At first, the idea of removing all human-made objects from the wilderness sounds like the charitable thing to do. It's the way things should be, right? In actuality, this plan doesn't hold as much merit as originally thought. Although it may be healthy for the environment to some extent, there is something else that needs to be considered. It is hard to decipher whether or not something should be deemed "unnatural." The American Indians, as well as their structures, were able to co-exist serenely with their wilderness surroundings. Society should be more worried about something's effects on its surroundings as opposed to assuming because it is man-made, it must be given the name "unnatural." If there is a negative result on the environment from something a human made, only then should it be termed as "unnatural." Before there were cities and cars, factories and pollution, mass production and waste, there were people and nature. The Native Americans roamed the continent living peacefully and in sync with it.

Some even looked at their surroundings as a greater power. In Louis Owens' essay, "The American Indian Wilderness," he recalls the Salishan people who consider the Glacier Peak Mountain to be, "Dakobed, or the Great Mother, the place of emergence." Considering Native Americans have homes and structures within wilderness areas, is it fair to say they must be removed simply because they are man-made? It can be argued that because these people have lived so serenely with nature that they, as well as their creations, are nature in themselves. However, man has damaged many areas of the natural world. As a result of our pollution, there is a hole in the ozone layer.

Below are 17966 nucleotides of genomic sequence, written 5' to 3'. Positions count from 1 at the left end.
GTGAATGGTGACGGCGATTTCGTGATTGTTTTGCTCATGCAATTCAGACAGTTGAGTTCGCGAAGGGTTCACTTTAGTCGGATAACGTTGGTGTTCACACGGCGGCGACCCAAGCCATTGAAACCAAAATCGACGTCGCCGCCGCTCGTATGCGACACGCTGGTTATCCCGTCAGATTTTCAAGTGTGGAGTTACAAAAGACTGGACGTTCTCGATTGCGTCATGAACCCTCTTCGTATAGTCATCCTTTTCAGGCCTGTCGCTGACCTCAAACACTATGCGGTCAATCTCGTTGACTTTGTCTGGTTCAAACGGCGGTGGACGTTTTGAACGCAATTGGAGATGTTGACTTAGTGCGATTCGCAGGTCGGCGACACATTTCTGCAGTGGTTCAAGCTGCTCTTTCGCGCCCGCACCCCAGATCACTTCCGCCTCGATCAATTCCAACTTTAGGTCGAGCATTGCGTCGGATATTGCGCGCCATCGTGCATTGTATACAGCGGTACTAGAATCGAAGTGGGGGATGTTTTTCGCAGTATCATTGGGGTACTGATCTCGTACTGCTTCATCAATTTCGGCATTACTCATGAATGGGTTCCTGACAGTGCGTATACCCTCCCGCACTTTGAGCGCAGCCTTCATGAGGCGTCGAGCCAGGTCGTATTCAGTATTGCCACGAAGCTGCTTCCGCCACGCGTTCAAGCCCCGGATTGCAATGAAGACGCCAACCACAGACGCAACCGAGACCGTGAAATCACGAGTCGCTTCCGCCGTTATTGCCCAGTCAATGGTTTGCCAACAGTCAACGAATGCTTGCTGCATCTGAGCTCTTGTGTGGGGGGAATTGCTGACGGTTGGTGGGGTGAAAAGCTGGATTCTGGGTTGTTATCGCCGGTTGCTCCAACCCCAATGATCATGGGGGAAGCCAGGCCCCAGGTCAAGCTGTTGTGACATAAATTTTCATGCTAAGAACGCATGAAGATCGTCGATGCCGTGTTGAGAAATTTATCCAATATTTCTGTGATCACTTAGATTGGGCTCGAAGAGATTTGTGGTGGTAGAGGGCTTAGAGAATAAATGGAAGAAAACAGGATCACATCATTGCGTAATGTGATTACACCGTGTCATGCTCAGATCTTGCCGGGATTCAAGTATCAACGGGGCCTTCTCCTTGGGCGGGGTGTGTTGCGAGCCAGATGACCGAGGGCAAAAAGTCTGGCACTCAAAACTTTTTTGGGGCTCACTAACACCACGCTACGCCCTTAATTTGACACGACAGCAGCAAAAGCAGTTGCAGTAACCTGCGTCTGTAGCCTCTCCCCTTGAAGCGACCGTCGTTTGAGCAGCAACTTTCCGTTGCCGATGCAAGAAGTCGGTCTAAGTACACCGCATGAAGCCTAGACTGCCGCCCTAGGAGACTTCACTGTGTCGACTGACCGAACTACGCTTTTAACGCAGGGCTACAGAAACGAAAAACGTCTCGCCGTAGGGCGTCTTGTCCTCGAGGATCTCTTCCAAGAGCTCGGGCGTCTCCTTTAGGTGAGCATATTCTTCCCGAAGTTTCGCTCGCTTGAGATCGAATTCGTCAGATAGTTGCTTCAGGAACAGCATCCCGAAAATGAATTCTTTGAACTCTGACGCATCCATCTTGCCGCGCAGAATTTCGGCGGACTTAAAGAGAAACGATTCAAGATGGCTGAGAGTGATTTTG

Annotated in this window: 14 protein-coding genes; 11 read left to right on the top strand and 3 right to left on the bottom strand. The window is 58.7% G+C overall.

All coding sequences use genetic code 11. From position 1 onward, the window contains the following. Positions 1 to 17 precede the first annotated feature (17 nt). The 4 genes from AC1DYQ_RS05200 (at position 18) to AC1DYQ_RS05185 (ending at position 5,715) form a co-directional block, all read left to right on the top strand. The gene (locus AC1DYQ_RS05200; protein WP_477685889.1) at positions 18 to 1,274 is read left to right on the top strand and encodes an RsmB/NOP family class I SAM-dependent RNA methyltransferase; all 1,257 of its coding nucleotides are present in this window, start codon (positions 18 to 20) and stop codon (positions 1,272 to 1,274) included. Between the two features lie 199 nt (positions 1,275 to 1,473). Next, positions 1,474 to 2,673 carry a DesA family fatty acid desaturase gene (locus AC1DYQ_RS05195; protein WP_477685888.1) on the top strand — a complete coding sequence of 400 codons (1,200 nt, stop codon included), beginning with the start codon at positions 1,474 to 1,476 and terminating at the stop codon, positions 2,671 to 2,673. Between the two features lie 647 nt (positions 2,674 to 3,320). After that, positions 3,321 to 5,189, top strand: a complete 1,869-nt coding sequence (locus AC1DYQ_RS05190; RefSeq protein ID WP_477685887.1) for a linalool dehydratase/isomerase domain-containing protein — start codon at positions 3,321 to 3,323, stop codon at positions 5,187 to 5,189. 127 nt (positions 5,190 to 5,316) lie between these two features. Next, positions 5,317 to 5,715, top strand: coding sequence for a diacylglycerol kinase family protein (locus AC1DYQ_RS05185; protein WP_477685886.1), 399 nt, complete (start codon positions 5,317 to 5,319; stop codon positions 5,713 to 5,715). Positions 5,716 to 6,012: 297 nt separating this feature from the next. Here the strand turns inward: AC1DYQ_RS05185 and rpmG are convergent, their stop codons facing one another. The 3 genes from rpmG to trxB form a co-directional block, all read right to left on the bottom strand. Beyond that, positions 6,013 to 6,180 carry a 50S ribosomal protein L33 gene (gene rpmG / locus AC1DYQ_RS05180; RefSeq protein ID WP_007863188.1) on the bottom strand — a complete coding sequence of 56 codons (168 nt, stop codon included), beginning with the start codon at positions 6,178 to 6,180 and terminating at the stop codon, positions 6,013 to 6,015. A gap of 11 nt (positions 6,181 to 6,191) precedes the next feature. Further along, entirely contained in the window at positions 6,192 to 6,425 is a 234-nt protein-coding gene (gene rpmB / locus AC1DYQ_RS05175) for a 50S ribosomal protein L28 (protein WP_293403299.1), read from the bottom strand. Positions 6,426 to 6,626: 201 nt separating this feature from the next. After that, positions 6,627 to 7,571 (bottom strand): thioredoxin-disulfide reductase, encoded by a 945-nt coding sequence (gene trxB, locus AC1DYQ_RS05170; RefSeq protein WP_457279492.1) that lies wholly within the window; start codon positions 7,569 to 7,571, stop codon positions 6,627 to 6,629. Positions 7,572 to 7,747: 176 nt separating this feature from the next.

The rainforests have been significantly de pleated, as well as many other areas, simply because we wanted what they supplied. Many animals have become endangered and even extinct because of our destructive behaviors. What is left of our great world should be savored and protected. Whatever we can do to keep what we have left, we should, as well as encourage regrowth in all that's been lost. That means taking anything out of the wild that is human-made, if it caused significant damage to the area, and replacing it with what was once lost or destroyed. In Owens' essay, he discovers he's been narrow minded in believing man and nature should be separate.

After his experience with the two old women, Owens begins to realize a new philosophy about the issue. "I began to understand that what I called 'wilderness' was an absurdity, nothing more than a figment of the European imagination." He goes on to say, " Before the European invasion, there was no wilderness in North America; there was only the fertile continent where people lived in a hard-learned balance with the natural world." So how do we know where to draw the line? Is it fair for us to say that the children's jungle gym in the middle of a park is less "natural" than the hovering firs surrounding it? Society needs to begin looking to the past and the ancient people of our land as guidance in these questions. As Owens said in his essay, " unless all human beings can learn to imagine themselves as intimately and inextricably related to every aspect of the world they inhibit, with the extraordinary responsibilities such relationship entails-unless they can learn what the indigenous peoples of the Americas knew and often still know-the earth simply will not survive.".